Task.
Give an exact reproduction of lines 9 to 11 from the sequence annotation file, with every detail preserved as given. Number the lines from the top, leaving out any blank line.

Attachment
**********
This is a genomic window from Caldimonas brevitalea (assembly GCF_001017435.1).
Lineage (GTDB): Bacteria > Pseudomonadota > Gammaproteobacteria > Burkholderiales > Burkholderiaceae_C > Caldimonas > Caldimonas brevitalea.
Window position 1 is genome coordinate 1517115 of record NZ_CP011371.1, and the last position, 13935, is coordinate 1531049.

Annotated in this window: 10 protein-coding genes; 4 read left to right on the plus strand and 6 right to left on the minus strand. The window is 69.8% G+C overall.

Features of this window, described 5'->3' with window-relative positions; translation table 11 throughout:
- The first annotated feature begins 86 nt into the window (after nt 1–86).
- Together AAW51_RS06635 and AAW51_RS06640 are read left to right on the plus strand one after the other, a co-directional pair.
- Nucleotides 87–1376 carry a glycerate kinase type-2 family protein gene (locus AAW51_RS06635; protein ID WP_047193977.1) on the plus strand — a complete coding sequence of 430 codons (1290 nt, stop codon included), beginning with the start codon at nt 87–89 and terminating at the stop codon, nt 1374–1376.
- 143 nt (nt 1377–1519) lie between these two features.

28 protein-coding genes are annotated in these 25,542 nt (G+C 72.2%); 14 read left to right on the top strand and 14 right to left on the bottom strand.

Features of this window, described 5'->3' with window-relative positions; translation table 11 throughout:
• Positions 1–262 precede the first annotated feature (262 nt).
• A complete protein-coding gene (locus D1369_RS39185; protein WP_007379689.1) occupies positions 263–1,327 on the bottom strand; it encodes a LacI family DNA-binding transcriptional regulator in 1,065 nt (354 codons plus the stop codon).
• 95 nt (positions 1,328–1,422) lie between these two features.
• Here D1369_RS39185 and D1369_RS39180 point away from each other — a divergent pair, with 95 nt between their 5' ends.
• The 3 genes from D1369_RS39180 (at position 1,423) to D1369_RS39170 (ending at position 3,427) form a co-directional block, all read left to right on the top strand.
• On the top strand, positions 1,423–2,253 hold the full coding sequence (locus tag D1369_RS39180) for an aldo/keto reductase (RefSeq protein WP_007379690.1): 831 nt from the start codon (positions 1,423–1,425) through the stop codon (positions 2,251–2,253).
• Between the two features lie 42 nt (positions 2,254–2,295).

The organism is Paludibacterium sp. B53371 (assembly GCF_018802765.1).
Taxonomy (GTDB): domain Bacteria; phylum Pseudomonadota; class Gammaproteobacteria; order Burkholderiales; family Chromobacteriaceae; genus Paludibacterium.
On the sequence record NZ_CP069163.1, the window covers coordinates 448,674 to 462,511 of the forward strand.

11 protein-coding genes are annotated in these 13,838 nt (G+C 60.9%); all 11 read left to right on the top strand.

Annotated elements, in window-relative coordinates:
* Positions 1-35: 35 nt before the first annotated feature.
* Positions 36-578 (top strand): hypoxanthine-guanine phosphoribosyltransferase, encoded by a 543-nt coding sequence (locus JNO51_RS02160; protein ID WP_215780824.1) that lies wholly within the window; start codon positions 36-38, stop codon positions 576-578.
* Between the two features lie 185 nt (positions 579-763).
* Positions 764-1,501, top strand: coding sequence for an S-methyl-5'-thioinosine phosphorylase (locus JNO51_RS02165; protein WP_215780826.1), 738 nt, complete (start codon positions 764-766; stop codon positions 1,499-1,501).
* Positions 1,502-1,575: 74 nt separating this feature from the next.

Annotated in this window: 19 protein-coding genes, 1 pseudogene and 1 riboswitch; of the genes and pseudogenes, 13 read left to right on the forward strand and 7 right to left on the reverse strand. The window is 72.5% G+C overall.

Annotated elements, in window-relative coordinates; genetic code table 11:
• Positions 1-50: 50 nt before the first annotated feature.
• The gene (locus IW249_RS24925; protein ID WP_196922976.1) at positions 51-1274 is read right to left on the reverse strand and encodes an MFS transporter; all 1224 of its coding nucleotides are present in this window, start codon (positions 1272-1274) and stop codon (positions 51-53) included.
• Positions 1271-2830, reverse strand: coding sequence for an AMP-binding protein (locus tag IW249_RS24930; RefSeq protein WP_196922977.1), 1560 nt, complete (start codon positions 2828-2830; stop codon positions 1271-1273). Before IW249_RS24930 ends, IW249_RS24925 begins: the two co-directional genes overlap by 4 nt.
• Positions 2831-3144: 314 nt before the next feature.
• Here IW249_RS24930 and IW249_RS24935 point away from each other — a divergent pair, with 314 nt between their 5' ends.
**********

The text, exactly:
- 143 nt (nt 1377–1519) lie between these two features.

28 protein-coding genes are annotated in these 25,542 nt (G+C 72.2%); 14 read left to right on the top strand and 14 right to left on the bottom strand.

Features of this window, described 5'->3' with window-relative positions; translation table 11 throughout: